Thursday, May 27, 2010

Catholic Family Community Toolbar

Very cool idea for a product. (This is not an ad -- just something I thought looked useful.)

Thursday, May 20, 2010

Light and Darkness: or an autobiographical interlude

Anne Kennedy shares some fascinating stories from life without electricity when she lived in Africa. An excerpt:

In the afternoon, it is too hot to go anywhere or do anything. And in the evening, the twilight period, the time between full sun and complete black, is only about 20 minutes. If you haven't filled the lamps in the morning or waning afternoon, you are racing against the light to fill them enough to carry you through the evening, and to light them. Once darkness has fallen, the deep quiet and deep darkness restrict movement and work.

But it was, and is, always my favorite time of day.

Read the rest here.

Monday, May 17, 2010

Raquel Welch takes an honest look at contraceptive culture, sees something amiss

An interesting article. Best line: "Seriously, folks, if an aging sex symbol like me starts waving the red flag of caution over how low moral standards have plummeted, you know it's gotta be pretty bad."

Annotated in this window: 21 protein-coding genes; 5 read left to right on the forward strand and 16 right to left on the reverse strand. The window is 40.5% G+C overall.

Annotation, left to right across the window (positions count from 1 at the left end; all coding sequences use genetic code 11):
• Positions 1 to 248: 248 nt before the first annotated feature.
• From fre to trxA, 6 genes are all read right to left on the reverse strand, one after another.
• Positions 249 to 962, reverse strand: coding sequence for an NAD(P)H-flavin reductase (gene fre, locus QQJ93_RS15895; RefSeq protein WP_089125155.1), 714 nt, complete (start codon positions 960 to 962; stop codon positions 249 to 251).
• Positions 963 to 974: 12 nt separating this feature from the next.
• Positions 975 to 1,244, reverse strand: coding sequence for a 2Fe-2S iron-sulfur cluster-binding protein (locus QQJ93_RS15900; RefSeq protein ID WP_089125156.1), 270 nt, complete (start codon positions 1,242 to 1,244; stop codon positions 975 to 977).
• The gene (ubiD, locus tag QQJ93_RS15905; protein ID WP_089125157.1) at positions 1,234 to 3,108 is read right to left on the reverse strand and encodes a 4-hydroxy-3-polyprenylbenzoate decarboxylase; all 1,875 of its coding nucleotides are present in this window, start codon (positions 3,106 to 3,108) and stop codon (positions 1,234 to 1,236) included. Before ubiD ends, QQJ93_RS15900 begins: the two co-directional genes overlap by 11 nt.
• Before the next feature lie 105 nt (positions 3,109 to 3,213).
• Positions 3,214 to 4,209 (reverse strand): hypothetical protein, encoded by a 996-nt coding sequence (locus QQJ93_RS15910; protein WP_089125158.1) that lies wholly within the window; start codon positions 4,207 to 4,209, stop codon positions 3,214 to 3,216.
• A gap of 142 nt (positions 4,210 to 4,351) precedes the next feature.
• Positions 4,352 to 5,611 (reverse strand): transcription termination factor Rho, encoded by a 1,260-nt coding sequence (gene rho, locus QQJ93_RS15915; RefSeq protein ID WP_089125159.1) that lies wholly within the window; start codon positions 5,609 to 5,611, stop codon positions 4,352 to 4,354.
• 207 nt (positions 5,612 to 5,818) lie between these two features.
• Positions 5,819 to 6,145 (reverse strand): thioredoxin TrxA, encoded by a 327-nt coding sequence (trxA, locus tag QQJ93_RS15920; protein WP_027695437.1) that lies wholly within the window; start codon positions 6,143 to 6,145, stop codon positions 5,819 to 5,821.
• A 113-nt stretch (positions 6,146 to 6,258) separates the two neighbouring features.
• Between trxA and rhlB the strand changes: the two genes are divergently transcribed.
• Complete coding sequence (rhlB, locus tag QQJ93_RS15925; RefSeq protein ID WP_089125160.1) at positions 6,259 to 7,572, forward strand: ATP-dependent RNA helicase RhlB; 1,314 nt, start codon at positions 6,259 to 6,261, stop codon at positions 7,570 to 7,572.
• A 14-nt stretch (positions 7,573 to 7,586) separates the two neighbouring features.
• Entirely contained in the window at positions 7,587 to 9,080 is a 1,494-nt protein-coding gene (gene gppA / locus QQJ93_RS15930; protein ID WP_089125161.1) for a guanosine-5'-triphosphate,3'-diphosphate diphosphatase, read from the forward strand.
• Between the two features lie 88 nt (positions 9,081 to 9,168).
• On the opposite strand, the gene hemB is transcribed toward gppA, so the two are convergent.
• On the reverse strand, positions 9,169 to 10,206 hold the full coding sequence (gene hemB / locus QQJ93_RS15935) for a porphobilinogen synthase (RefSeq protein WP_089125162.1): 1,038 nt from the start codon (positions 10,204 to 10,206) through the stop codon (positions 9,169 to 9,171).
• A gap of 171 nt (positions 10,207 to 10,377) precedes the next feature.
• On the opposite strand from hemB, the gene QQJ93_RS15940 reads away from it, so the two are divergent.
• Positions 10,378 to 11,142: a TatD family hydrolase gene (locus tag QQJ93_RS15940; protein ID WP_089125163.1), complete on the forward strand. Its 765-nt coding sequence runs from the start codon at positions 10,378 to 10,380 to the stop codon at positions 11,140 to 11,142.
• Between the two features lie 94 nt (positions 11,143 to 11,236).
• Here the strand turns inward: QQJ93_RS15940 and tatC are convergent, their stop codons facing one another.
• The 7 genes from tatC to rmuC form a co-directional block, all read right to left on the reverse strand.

Saturday, May 15, 2010

Quote to ponder: the role of the preacher

"The preacher beats the bushes but the confessor catches the birds."

- St. John Eudes

Tuesday, May 4, 2010

Listening to (and Saving) the World’s Languages

A fascinating article about near-extinct languages:

The chances of overhearing a conversation in Vlashki, a variant of Istro-Romanian, are greater in Queens than in the remote mountain villages in Croatia that immigrants now living in New York left years ago.

At a Roman Catholic Church in the Morrisania section of the Bronx, Mass is said once a month in Garifuna, an Arawakan language that originated with descendants of African slaves shipwrecked near St. Vincent in the Caribbean and later exiled to Central America. Today, Garifuna is virtually as common in the Bronx and in Brooklyn as in Honduras and Belize.

And Rego Park, Queens, is home to Husni Husain, who, as far he knows, is the only person in New York who speaks Mamuju, the Austronesian language he learned growing up in the Indonesian province of West Sulawesi.

Read the rest here.